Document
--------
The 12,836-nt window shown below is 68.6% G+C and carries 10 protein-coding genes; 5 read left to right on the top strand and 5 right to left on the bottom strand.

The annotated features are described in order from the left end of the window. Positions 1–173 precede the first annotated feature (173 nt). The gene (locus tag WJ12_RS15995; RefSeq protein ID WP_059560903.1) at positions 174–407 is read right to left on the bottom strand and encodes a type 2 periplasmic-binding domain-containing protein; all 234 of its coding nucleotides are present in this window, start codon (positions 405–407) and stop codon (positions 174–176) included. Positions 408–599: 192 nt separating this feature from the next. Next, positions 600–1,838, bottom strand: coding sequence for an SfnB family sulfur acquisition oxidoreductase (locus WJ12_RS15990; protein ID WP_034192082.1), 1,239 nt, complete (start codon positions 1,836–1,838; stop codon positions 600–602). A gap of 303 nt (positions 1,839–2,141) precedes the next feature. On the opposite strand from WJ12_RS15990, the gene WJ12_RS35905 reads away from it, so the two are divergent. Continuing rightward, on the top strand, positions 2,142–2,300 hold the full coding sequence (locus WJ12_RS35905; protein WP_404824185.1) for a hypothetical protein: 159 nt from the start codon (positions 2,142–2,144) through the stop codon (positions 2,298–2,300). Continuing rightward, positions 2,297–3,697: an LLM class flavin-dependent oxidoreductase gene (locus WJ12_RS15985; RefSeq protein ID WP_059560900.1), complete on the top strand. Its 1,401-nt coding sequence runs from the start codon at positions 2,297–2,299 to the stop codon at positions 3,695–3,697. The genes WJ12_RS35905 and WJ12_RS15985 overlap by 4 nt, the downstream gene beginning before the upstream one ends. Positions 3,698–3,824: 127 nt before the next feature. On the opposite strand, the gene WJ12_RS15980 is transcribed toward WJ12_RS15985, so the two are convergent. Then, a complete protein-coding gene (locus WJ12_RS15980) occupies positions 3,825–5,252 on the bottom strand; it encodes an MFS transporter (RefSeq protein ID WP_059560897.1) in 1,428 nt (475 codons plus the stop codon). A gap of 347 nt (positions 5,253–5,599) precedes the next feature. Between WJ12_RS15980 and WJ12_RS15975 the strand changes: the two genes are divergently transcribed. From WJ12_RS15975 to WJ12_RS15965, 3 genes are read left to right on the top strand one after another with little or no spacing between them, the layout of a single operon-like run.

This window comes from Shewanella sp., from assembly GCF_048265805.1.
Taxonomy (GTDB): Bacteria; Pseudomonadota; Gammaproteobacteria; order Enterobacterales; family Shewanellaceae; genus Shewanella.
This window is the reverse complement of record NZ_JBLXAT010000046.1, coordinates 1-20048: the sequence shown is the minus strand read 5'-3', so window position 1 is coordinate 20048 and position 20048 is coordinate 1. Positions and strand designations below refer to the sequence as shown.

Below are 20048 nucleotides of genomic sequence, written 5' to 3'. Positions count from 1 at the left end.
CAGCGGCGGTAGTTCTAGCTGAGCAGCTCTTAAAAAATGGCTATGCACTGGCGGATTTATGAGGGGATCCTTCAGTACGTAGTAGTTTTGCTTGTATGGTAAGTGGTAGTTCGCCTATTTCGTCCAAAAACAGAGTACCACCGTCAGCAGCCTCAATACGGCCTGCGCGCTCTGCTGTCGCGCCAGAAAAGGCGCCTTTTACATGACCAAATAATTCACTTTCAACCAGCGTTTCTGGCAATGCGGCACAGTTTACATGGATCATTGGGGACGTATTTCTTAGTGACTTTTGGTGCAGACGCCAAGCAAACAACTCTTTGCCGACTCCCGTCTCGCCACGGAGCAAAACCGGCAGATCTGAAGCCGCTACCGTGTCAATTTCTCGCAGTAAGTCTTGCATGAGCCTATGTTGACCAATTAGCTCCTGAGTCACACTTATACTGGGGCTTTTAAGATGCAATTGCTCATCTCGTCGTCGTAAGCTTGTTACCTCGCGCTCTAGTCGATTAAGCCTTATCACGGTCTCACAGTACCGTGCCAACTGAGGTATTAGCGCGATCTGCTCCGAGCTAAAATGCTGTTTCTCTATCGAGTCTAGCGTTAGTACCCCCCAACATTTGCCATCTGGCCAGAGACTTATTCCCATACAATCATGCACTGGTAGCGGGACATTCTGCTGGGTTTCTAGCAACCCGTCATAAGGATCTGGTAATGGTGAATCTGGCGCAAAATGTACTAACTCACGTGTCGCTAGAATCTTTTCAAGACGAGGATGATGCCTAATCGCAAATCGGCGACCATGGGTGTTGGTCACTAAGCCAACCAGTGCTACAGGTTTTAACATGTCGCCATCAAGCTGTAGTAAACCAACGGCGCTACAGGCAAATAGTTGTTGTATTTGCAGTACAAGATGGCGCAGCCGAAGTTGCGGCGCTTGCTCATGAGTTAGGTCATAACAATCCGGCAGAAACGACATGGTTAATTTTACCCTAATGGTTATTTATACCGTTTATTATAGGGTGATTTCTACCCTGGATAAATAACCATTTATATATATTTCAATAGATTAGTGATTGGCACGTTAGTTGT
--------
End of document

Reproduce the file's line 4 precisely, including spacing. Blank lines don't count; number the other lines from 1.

Taxonomy (GTDB): Bacteria; Pseudomonadota; Gammaproteobacteria; order Enterobacterales; family Shewanellaceae; genus Shewanella.